Glory Bumps Dissected

By a psychologist anyway, who has a tested a theory about the formal features of the three-hanky special and other musically affecting moments (with the obvious disclaimers about culture and background varying your exact mileage):

Twenty years ago, the British psychologist John Sloboda conducted a simple experiment. He asked music lovers to identify passages of songs that reliably set off a physical reaction, such as tears or goose bumps. Participants identified 20 tear-triggering passages, and when Dr. Sloboda analyzed their properties, a trend emerged: 18 contained a musical device called an “appoggiatura.”

An appoggiatura is a type of ornamental note that clashes with the melody just enough to create a dissonant sound. “This generates tension in the listener,” said Martin Guhn, a psychologist at the University of British Columbia who co-wrote a 2007 study on the subject. “When the notes return to the anticipated melody, the tension resolves, and it feels good.”

Chills often descend on listeners at these moments of resolution. When several appoggiaturas occur next to each other in a melody, it generates a cycle of tension and release. This provokes an even stronger reaction, and that is when the tears start to flow.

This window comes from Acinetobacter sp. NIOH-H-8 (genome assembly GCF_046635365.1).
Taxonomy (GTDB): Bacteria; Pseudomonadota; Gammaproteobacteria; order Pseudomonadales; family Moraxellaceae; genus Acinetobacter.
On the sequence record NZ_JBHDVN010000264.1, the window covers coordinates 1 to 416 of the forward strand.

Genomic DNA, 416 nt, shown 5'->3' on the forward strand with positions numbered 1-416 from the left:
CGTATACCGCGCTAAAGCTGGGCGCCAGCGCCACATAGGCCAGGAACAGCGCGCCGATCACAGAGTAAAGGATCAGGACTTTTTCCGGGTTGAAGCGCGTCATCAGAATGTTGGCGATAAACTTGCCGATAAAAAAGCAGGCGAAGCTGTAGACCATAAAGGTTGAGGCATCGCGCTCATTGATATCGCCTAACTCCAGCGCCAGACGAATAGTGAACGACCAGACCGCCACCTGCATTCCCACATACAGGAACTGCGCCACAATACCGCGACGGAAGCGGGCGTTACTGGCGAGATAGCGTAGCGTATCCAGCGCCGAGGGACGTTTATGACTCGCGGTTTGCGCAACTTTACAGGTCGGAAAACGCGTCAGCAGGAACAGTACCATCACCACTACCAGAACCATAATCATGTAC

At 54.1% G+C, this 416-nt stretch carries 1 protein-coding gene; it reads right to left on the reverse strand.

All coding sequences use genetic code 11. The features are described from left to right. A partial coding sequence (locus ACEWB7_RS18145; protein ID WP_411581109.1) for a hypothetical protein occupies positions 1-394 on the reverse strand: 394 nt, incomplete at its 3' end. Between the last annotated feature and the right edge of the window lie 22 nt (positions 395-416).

Ful story is here. At least now neither I nor Carl risk being the chief pedants in the room.

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  1. Jeremy wrote:

    Wonderful post!

  2. yankeegospelgirl wrote:

    That’s interesting. It’s probably true of my own listening. One example I can think of off the top of my head is that I get misty-eyed every time the “Lie-la-lie” chorus kicks in on “The Boxer.” It’s that sudden shift that triggers an emotional reaction.

  3. NG wrote:

    YGG: Pleased to see a younger person is looking into music from a while back. Sometimes I wonder if younger gospel singers have ever listened to the Statesmen.

  4. yankeegospelgirl wrote:

    Thanks NG—I’m really fascinated by the history of music. Recently I delved deeply into the work of Paul Simon for the first time, and it’s been mind-boggling. But then I’ve always had an old soul, musically. :)

  5. BUICK wrote:

    I always suspected that some SG artists employed the appoggiatura for artistic effect…and that others were just having trouble finding their pitch.

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